My 27th potpourri post, for this, the 27th day of January…
It’s That Time of the Month
Yesterday, I woke up with a very sore throat. Today, it doesn’t feel quite as sore, but it feels more irritated—scratchy and somewhat congested and swollen. Sickness seems to be a monthly ritual for the members of my family, each of us taking turns, but each of us generally being sick at least once every 30 days. Or so it seems. What I didn’t realize is that my body is so diligent in keeping to the 30-day schedule. Out of curiosity, I looked back at the last several posts I’ve written that include the tag “health.” Granted, I haven’t written a monthly post about being sick, but if you look at the posts in which I do mention being sick, a startling pattern emerges—I wrote about being sick on September 27, 2008; I wrote about being sick on October 26, 2009; I wrote about being sick on November 28, 2009. And now I’m writing about being sick on January 27, 2010. Very interesting…
Shuffle, Shuffle, Shuffle
It’s been a couple of weeks since I wrote about loading up my iPod Shuffle. That means I’ve had two more weeks’ experience using it. I love it. And, I’m excited to report, I miscalculated just how much music my iPod could hold. The last time I wrote about it, I said I had loaded the iPod with 500 songs, but I expected that it could fit another six or seven songs. Well, I somehow was multiplying things by ten that I shouldn’t have been. As it turns out, I’ve put another 57 songs on my iPod, and there’s still some room on there. That’s right—I have a grand total of 557 songs on my iPod, which amounts to roughly 31 hours of music. Given that I only really listen to my iPod when I’m busing to and from school, I wonder which will come first: earning my Ph.D. or listening to everything on my iPod.
Speaking of music, for those who might be interested and aren’t aware, The Smashing Pumpkins (which at this point is primarily just Billy Corgan) are releasing a free album, one song at a time, downloadable from their website. If that weren’t enough, the album will ultimately consist of 44 songs. That’s a lot of free music! From the sound of it, these aren’t throw-away songs, either. Having listened to the first (and thus far only) two songs to have been released, I can say that the Pumpkins are keeping things as lush as they have done on their previous, more traditional releases. (The first of the Internet songs, “A Song for a Son,” reminds me of material found on the Pumpkins’ lavishly produced third album, Mellon Collie and the Infinite Sadness.) If nothing else, you have to admit that making such a grandiose project freely available to the public is a fascinating move. You can read more about the work-in-progress album, titled Teargarden by Kaleidyscope, on Wikipedia.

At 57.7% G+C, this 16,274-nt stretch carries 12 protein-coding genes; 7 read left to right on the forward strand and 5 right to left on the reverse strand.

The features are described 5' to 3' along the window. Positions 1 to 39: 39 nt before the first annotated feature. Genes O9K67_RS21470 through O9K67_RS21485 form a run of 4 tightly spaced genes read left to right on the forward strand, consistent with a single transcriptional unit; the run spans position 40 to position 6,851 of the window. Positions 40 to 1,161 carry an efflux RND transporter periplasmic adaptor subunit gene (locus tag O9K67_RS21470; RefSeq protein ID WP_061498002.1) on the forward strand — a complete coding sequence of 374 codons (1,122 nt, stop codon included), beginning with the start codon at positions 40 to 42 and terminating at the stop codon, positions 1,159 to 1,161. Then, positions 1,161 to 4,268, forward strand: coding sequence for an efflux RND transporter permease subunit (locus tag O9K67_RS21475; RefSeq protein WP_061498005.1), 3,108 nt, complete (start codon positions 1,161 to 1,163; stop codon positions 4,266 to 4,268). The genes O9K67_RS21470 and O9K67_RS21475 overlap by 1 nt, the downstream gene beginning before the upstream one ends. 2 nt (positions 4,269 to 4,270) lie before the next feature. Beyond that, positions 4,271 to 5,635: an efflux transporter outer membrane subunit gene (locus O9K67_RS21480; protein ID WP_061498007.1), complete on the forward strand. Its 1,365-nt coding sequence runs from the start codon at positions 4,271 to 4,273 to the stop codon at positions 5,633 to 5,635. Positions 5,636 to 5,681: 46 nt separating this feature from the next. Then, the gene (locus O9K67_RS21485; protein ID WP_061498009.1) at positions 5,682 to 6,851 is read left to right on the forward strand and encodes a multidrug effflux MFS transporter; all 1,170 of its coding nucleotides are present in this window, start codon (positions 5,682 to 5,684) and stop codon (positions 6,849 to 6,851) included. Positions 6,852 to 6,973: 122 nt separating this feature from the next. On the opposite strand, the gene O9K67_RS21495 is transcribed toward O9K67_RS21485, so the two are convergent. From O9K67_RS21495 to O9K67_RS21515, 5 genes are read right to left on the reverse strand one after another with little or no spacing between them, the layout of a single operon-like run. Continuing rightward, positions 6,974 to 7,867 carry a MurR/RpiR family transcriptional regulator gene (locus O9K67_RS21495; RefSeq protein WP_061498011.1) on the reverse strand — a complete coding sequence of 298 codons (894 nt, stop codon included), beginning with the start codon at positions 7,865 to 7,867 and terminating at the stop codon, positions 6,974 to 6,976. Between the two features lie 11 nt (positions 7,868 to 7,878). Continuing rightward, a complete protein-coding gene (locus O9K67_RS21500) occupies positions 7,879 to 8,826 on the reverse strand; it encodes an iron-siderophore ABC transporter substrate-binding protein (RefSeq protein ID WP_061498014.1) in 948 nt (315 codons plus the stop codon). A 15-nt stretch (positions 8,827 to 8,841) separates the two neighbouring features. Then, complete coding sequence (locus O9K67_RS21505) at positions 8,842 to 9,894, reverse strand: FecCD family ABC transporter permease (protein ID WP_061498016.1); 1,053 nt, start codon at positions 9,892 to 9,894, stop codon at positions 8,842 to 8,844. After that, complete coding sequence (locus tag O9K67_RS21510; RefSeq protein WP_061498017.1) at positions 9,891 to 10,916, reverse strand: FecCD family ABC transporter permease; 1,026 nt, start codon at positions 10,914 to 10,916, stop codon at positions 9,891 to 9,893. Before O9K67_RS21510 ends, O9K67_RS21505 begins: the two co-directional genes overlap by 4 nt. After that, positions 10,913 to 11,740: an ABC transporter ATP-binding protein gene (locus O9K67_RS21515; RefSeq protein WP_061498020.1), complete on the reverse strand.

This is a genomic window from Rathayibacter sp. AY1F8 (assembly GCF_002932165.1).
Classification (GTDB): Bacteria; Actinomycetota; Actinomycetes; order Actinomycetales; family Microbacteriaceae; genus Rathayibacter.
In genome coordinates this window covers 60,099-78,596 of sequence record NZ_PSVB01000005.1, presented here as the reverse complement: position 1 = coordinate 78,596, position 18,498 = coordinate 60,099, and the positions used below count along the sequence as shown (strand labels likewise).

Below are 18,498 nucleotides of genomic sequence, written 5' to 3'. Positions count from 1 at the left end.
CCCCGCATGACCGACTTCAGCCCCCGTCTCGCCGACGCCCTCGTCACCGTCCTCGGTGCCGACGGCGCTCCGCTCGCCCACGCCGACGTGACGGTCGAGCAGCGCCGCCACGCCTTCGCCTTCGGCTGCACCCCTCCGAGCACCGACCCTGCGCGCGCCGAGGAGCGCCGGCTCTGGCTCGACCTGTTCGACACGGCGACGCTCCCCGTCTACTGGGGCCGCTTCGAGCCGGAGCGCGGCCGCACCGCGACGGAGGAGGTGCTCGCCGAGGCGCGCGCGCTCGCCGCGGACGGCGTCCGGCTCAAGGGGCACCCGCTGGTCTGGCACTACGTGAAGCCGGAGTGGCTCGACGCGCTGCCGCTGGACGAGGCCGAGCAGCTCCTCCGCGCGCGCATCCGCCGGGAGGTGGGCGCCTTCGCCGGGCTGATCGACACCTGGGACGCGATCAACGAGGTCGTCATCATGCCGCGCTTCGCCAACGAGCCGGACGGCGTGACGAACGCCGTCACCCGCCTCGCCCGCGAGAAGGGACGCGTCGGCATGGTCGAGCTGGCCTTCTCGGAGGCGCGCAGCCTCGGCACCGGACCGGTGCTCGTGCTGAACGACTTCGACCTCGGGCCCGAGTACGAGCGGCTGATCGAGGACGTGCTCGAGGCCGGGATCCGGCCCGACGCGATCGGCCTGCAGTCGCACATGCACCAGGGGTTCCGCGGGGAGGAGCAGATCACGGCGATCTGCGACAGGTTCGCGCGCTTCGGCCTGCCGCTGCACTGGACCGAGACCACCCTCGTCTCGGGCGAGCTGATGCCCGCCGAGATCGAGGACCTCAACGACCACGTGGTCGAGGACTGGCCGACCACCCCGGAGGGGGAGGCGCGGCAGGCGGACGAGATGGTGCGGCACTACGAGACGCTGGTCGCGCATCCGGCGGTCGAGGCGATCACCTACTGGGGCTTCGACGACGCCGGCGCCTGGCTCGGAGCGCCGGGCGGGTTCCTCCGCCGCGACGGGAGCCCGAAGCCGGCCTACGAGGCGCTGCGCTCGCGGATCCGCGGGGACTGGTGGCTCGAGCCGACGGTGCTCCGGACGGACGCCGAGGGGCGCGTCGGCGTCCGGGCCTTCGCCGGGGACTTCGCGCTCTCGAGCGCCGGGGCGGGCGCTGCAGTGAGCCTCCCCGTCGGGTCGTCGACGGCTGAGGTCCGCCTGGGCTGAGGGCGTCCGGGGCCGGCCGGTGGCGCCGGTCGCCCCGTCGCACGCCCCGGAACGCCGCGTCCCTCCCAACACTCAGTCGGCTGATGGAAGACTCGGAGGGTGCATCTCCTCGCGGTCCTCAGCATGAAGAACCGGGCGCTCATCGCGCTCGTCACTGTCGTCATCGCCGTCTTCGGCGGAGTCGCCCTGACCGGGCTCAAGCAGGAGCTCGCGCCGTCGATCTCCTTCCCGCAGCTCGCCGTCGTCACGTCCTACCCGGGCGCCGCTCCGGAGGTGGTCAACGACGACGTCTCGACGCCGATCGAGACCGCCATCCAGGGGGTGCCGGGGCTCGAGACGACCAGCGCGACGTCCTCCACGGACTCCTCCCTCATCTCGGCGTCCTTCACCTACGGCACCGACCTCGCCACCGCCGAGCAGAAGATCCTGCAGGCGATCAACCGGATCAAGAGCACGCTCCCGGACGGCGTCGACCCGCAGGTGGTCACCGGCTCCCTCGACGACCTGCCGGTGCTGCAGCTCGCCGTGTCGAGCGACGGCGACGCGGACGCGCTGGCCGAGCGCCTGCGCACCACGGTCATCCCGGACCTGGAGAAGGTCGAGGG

Speaking of music, I’ve never watched the hit reality TV program American Idol until this season. After the many years of hype, hubbub, and hullabaloo, Melanie and I thought we’d give it a shot. We haven’t been diligent about watching it—after all, it’s on twice a week, and in its first week or two, each episode is two hours long—but we have invested a few hours into it at this point. The verdict? A little too early to say, though I admit it is thus far more entertaining than not. The style of singing to which the show caters is, in my opinion, often times rather dull. Sometimes I think a person auditioning sounds just as good as another contestant whom the judges have praised, but they proceed to tell the person that he/she is too boring. Then there are times when I think a person sounds very dull and generic, and the judges are quite enthusiastic about that person’s “talent.” So, you can’t always tell, I guess. Maybe if you were much more into pop music (of this sort) than I am. I’ll be curious to see where the show goes once we get past the initial auditioning stage. Melanie and I were all the more interested in trying out the show when it was announced that Ellen DeGeneres would replace Paula Abdul as a judge. However, DeGeneres doesn’t join the panel until after the auditions are complete, which is yet to occur. So we’ll see how that goes.
Speaking of music, I’ve continued playing guitar for 30-40 minutes a day, having missed only a few days since the beginning of the year. It continues to feel great. The fingers on my left hand are getting all their old calluses back, and I simply feel like my strumming and singing are more solid than they were even a few weeks ago. My point is, even with this little step forward, I see recognizable differences and improvements, and that’s exciting. I’ve even written a couple of new songs, to a much more complete degree than a lot of things I’ve written in the past. One song, “The Bug Song,” was written impromptu at the request of Edison, who asked me one day while I was playing guitar to sing a song about bugs. Accordingly, it might best be labeled a children’s song. I’m toying with the idea of video-recording it and posting it to my blog sometime in the near future. Perhaps I will do so. Perhaps.